I guess I’ll start off by saying that I understand your concern about Bennington’s small campus and student body size. In fact I’d have to be honest it’s one of the things that I love and also one of the things that frustrates me a lot about being here. This small community is beautiful and its small size has allowed me to form intense bonds with faculty and friends but at the same time, I’m from L.A. and I do tend to get somewhat cabin-feverish a couple times a term.
That being said, Bennington’s size has no influence over the variety of classes that are offered each term, and I’m pretty confident that most Bennington students would agree with me. I have yet to come across a curriculum of classes that I don’t feel like I’m drowning in! The variety and the breadth of classes can actually be quite overwhelming, especially when you realize that your favorite classes take place at the same time or when it feels like half of the school population wants to take that one class (lol).
I study Visual Arts and have taken Art History courses here - art history plays an important role in contextualizing and informing my thoughts and ideas. While it may seem that there are a small number of art history courses, not one VA class at Bennington would be complete without directly studying the history of the course’s medium. Many art classes involve writing, reading, and in-class study in addition to an intensive studio practice. There’s surely exposure outside of art history courses.
To answer that last question about “getting a course created” : that to me sounds like starting a small “tutorial” with a teacher in any given discipline here. If you have a clear inquiry, have been in dialogue with a teacher here and maybe have other friends or students on board with that same inquiry or interest, there’s nothing stopping you from creating one.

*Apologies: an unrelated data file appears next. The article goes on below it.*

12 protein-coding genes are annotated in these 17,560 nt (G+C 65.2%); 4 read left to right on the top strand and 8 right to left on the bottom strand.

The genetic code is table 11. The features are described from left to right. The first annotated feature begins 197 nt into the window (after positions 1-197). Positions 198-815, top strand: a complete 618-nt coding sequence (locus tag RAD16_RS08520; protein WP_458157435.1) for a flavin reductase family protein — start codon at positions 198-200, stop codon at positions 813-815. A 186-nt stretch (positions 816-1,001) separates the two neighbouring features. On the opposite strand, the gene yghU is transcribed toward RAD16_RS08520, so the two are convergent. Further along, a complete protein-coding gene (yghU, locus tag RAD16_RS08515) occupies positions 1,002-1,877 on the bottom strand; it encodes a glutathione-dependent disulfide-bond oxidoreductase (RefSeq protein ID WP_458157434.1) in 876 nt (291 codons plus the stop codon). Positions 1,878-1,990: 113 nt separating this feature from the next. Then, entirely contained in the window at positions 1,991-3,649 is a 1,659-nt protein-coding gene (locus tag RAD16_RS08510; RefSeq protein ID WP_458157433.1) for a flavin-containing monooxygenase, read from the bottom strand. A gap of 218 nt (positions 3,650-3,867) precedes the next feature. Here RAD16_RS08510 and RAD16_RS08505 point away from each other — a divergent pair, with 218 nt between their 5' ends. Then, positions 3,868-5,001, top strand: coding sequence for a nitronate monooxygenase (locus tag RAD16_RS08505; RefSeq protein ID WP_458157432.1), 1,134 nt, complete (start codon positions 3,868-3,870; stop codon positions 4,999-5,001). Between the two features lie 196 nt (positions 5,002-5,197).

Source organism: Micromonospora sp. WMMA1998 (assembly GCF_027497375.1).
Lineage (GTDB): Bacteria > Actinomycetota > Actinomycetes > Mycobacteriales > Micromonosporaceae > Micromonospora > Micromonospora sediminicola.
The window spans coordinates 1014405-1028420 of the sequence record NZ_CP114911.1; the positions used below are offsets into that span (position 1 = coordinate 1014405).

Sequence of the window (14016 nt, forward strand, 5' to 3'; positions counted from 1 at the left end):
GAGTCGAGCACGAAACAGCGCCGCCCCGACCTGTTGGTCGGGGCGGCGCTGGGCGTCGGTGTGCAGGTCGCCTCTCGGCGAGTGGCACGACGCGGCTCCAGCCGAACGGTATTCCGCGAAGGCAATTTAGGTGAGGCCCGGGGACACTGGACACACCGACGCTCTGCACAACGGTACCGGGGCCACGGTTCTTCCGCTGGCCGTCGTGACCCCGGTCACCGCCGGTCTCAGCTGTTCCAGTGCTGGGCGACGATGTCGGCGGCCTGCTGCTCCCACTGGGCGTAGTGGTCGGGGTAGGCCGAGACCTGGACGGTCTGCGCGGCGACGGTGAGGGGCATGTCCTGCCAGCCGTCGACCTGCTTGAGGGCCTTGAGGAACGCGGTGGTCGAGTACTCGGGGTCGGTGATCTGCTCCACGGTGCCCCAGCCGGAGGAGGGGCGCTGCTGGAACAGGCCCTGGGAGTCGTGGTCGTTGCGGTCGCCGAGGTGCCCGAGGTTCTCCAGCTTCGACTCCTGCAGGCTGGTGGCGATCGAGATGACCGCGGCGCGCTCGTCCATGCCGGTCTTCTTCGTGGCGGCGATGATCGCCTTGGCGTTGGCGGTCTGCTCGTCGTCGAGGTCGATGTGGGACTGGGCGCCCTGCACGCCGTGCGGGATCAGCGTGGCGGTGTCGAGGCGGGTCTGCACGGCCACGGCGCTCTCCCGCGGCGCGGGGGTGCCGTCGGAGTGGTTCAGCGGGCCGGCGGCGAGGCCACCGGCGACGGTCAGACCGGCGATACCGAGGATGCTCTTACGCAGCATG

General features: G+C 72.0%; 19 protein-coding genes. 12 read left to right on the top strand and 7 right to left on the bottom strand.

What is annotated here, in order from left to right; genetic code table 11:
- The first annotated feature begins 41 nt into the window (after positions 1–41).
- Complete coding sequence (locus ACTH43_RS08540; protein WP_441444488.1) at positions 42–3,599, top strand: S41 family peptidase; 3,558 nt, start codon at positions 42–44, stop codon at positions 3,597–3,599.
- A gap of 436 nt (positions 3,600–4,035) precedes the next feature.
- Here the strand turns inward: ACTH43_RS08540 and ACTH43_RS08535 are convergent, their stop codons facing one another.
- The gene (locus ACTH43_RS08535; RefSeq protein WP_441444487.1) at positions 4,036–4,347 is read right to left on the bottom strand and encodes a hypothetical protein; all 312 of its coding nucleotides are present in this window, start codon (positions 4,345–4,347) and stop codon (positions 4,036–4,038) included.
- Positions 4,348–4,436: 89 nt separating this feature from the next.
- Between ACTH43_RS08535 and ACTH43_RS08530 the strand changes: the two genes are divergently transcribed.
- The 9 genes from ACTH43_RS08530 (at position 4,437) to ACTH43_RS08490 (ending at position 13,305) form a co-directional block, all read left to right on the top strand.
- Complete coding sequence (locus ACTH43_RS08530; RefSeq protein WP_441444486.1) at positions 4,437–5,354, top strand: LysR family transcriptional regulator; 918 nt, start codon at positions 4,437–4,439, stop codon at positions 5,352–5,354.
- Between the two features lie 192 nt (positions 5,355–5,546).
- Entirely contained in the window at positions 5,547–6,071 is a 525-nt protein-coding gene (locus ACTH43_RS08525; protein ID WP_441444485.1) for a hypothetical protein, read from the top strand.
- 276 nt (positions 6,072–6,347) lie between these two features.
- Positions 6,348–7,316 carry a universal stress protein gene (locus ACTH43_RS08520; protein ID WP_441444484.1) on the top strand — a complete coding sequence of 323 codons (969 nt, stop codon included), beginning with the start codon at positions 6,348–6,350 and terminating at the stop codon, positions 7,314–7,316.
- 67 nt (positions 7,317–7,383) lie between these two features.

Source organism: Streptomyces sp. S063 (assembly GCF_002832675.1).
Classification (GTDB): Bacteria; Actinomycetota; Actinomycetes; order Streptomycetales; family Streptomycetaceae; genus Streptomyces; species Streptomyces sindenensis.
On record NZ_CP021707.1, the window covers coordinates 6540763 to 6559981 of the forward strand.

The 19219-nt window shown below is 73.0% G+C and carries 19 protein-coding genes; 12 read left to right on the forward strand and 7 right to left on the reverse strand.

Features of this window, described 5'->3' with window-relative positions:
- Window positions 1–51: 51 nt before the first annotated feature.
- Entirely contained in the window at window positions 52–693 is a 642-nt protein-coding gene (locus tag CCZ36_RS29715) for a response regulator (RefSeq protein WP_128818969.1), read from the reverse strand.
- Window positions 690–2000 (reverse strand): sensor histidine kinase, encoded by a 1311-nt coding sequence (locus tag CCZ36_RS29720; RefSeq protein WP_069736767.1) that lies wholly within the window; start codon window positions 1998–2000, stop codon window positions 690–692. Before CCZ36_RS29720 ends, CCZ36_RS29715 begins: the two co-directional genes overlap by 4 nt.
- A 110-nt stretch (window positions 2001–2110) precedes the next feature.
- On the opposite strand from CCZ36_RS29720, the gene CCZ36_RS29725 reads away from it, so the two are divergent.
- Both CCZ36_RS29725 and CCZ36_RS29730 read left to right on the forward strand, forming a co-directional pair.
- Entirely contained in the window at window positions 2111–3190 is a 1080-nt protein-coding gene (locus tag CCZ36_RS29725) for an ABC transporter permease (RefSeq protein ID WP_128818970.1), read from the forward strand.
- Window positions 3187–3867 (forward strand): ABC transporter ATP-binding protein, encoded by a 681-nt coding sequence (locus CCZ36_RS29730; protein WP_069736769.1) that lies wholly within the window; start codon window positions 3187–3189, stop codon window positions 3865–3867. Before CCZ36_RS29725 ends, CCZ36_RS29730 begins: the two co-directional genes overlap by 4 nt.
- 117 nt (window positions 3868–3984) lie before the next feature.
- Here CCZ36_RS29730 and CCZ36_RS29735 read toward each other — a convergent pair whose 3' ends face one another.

Hope that answers your question!
For your first Field Work Term, your choice of location does not have to be based on your course of study, mainly because you will probably not yet have a strict direction to your work (not that you ever really do……. “just kidding”). However, whatever you intuitively choose will still probably weasel its way into your future studies somehow, just based on the fact that you chose it and will learn about yourself and your interests in the process.
In terms of your FWTs post-first-year, they do have to be somehow related to your Plan, but there are ways of finding connections between an organization and your studies that don’t have to be super direct. Also, because you design your Plan based on your personal interests, it doesn’t really feels limiting to have to choose something that connects to your Plan. ALSO your FWTs often shape your Plan as much as your Plan shapes your FWTs.
So many. We have windows which we use to view windows.
GOOD WORK YOU DID IT NOW U CAN RELAX OR GO TO SLEEP OR WHATEVER~!
glad we could get you thru these tuff times.
please blog responsibly.
Who says science students can’t be artsy?! “I don’t conform to your labels, MOM”